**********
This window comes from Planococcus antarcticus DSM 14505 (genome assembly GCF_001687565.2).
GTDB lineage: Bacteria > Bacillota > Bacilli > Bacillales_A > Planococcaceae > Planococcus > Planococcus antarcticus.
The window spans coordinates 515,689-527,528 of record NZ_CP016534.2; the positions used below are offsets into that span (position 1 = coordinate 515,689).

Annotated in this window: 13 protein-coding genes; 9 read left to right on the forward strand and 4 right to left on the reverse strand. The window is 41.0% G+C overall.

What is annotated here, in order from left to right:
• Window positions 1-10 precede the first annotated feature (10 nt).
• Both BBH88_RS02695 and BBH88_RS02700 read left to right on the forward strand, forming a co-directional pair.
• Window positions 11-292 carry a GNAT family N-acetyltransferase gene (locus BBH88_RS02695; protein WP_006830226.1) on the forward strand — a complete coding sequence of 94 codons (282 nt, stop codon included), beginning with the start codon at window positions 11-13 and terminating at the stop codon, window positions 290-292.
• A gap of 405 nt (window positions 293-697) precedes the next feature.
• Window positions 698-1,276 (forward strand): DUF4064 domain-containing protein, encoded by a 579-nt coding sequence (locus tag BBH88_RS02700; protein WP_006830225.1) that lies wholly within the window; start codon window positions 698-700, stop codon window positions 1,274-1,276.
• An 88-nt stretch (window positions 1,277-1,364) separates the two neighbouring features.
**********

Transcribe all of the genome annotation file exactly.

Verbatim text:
This window comes from Planococcus antarcticus DSM 14505 (genome assembly GCF_001687565.2).
GTDB lineage: Bacteria > Bacillota > Bacilli > Bacillales_A > Planococcaceae > Planococcus > Planococcus antarcticus.
The window spans coordinates 515,689-527,528 of record NZ_CP016534.2; the positions used below are offsets into that span (position 1 = coordinate 515,689).

Annotated in this window: 13 protein-coding genes; 9 read left to right on the forward strand and 4 right to left on the reverse strand. The window is 41.0% G+C overall.

What is annotated here, in order from left to right:
• Window positions 1-10 precede the first annotated feature (10 nt).
• Both BBH88_RS02695 and BBH88_RS02700 read left to right on the forward strand, forming a co-directional pair.
• Window positions 11-292 carry a GNAT family N-acetyltransferase gene (locus BBH88_RS02695; protein WP_006830226.1) on the forward strand — a complete coding sequence of 94 codons (282 nt, stop codon included), beginning with the start codon at window positions 11-13 and terminating at the stop codon, window positions 290-292.
• A gap of 405 nt (window positions 293-697) precedes the next feature.
• Window positions 698-1,276 (forward strand): DUF4064 domain-containing protein, encoded by a 579-nt coding sequence (locus tag BBH88_RS02700; protein WP_006830225.1) that lies wholly within the window; start codon window positions 698-700, stop codon window positions 1,274-1,276.
• An 88-nt stretch (window positions 1,277-1,364) separates the two neighbouring features.